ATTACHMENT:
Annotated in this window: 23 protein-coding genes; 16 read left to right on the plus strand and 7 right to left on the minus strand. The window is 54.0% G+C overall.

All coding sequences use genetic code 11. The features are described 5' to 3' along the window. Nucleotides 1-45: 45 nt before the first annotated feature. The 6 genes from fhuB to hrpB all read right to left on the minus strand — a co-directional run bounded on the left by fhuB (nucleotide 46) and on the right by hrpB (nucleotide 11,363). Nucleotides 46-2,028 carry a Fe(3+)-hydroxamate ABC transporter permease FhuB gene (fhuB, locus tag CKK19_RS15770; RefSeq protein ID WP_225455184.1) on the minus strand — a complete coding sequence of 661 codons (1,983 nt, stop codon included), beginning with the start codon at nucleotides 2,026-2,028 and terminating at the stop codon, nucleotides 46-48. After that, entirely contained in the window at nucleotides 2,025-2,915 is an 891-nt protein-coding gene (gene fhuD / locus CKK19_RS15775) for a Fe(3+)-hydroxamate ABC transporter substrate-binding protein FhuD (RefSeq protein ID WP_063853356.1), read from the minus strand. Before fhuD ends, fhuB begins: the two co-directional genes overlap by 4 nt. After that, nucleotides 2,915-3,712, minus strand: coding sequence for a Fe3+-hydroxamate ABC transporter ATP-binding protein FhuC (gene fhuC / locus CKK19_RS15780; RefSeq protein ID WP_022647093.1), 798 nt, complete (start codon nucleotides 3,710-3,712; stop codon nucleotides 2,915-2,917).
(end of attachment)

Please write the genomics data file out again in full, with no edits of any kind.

Annotated in this window: 23 protein-coding genes; 16 read left to right on the plus strand and 7 right to left on the minus strand. The window is 54.0% G+C overall.

All coding sequences use genetic code 11. The features are described 5' to 3' along the window. Nucleotides 1-45: 45 nt before the first annotated feature. The 6 genes from fhuB to hrpB all read right to left on the minus strand — a co-directional run bounded on the left by fhuB (nucleotide 46) and on the right by hrpB (nucleotide 11,363). Nucleotides 46-2,028 carry a Fe(3+)-hydroxamate ABC transporter permease FhuB gene (fhuB, locus tag CKK19_RS15770; RefSeq protein ID WP_225455184.1) on the minus strand — a complete coding sequence of 661 codons (1,983 nt, stop codon included), beginning with the start codon at nucleotides 2,026-2,028 and terminating at the stop codon, nucleotides 46-48. After that, entirely contained in the window at nucleotides 2,025-2,915 is an 891-nt protein-coding gene (gene fhuD / locus CKK19_RS15775) for a Fe(3+)-hydroxamate ABC transporter substrate-binding protein FhuD (RefSeq protein ID WP_063853356.1), read from the minus strand. Before fhuD ends, fhuB begins: the two co-directional genes overlap by 4 nt. After that, nucleotides 2,915-3,712, minus strand: coding sequence for a Fe3+-hydroxamate ABC transporter ATP-binding protein FhuC (gene fhuC / locus CKK19_RS15780; RefSeq protein ID WP_022647093.1), 798 nt, complete (start codon nucleotides 3,710-3,712; stop codon nucleotides 2,915-2,917).